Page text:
[cap-talk] What does the [defense?] security community really fear from capabilities? (was: Support of MLS policies (was Re: NLTSS))
capability at webstart.com
Fri Jul 13 04:54:07 EDT 2007
At 05:54 PM 7/12/2007, Pierre THIERRY wrote:
>Scribit Jed Donnelley dies 12/07/2007 hora 11:18:
> > I really think the most fundamental issue is that of communicating
> > conspirators. That community really hasn't come to grips with the
> > fact that the only way to block (control) communication of a
> > permission (an access right) is to block communication. That access
> > control and confinement are intimately entwined. That if there is two
> > way communication between A and B then A and B can share access
> > rights.
>I think this is dangerously overs-simplifying the issue. This is
>probably true in a capability-as-data system, but not in an object
I disagree - softly and gently, but firmly. This issue has come
up again and again on this list, but I recognize that it is still,
sadly, contentious. I believe this again amounts to arguing that
the communicating conspirators problem can be solved.
I am merely saying that if through no other means, A and B can
proxy access to any object references that one but not the other
holds and they wish to share. They become communicating
If any effort is made or mechanism imposed, as you suggest:
>In such a system, A and B may have a two-way communication channel where
>a filter object is interposed, that either only let data through or let
>capabilities go through based on some criteria.
then there will be a justification for developing library support
to easily proxy object access so as to communicate needed (POLA)
object access across such two way channels - despite any
efforts/mechanisms to "only let data through or let capabilities
go through based on some criteria."
I do believe this issue is fundamental. If we can't come to agreement
on this issue within this community then I fear we have no hope but
to accept the arguments that I regard as ill founded in support of
ACLs and 'user' based (ambient authority) computing environments.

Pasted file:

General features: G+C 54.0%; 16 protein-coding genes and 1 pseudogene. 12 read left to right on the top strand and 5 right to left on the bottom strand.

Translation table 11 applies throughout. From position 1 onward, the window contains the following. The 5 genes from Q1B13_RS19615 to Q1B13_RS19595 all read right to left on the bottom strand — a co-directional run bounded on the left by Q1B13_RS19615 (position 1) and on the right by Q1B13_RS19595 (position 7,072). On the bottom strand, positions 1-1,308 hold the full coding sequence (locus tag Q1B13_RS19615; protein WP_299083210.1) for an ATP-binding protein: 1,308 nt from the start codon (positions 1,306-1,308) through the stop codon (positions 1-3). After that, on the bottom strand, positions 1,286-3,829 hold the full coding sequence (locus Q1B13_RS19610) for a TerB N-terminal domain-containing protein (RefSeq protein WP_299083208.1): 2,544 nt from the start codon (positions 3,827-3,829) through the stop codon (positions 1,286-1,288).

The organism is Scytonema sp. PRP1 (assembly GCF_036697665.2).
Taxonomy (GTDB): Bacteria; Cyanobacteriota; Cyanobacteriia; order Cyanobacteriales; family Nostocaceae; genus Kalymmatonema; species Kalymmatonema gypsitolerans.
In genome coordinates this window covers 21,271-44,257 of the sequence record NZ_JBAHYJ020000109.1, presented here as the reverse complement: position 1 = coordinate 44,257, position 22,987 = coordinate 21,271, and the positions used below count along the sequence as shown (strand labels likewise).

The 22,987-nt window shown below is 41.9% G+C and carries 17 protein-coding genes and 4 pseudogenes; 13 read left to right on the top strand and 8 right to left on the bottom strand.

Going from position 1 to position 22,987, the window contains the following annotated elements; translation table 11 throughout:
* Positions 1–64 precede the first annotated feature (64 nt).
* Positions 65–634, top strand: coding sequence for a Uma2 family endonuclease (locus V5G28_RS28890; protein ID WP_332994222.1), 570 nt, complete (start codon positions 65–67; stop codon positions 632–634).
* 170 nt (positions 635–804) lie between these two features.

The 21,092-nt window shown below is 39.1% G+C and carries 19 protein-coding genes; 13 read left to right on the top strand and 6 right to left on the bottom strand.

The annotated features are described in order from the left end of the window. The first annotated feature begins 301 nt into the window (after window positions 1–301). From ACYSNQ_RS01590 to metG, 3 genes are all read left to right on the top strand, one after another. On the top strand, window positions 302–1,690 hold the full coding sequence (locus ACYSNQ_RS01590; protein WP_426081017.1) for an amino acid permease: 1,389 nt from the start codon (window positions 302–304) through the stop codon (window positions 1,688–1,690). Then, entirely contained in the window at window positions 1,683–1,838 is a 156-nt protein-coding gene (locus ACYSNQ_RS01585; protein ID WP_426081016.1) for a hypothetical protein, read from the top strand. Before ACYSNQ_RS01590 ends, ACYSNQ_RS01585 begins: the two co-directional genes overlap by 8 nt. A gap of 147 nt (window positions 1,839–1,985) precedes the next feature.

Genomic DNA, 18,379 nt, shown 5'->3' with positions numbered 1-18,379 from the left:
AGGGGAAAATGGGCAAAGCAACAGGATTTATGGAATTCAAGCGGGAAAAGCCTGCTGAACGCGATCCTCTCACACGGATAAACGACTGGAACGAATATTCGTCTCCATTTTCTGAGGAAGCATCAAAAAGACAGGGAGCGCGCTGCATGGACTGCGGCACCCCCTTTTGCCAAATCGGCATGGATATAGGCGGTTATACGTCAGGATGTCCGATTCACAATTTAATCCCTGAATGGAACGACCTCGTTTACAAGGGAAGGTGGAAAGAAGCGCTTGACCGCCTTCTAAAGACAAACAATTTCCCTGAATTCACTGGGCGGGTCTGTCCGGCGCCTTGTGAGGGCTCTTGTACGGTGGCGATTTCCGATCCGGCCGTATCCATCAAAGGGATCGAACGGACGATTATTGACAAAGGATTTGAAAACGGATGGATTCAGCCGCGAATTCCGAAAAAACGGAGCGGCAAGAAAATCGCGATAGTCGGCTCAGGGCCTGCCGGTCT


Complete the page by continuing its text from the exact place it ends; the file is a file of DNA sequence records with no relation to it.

To be sure, we can utilize mechanisms that provide support for what
Alan Karp refers to as "Voluntary Oblivious Compliance". That is,
situations where monitoring is put into place in support of policies
to avoid inadvertent violations. However, we have to be very careful
in such actions both to remember that it is only voluntary compliance
that can be assisted (efforts at involuntary blocking can be surmounted
by proxying) and that any efforts that seem to get in the way of
legitimate collaboration (any communication of access from one
active object to another through an available communication
channel) will be counter productive.
It may be illustrative to consider the Horton mechanism in
this context. In the example in the submitted version of
the only means for A to communicate to B is through the capability
P1. This path does not provide for direct communication of the object
reference P2, but it does provide for data flow (assume two way).
If A wished it could communicate proxy access to P2 to B. In this
way A could allow B to reference the object "c" with the responsibility
falling to Alice, e.g. rather than having the responsibility fall to
Bob as it does if A communicates the P2 reference through P1 so as to
be translated into P3 when it arrives at B.
I admit that I somewhat despair of getting this topic widely
enough understood so that it can be used to effectively defend
the object/capability paradigm. Perhaps there is hope that
even if not fully understood the value of POLA will win out
over any imagined advantage from user/ACL access control
mechanisms over object/capability access control mechanisms
regarding thwarting communicating conspirators.
I stand ready to again be pounded by objections at this point.
For those who do object, I hope I can refer you to MarkM's
technically excellent though oratorically somewhat awkward
presentation on this point in his Google talk, where he
discusses his taxonomy for delegating a permission:
and then he discusses specifically the communicating
conspirators case at:
and if helpful you can view his summary of the cases right after at:
and fortunately MarkM was asked specifically about the
communicating conspirators problem, so he discussed why
it isn't possible to "solve" this problem here:
I do think this discussion is a bit rough (having listened to it now
several times - hoping MarkM agrees), but I hope if you still feel
that somehow the communicating conspirators problem can be 'solved'
either with user/ACL based access control or with object/capability
based access control, you will carefully listen to the discussion
there - and then if not satisfied object away again on this list.
Here is where MarkM argues most directly that this problem can't be
Again pretty rough I'm afraid, but there you go for a second opinion.
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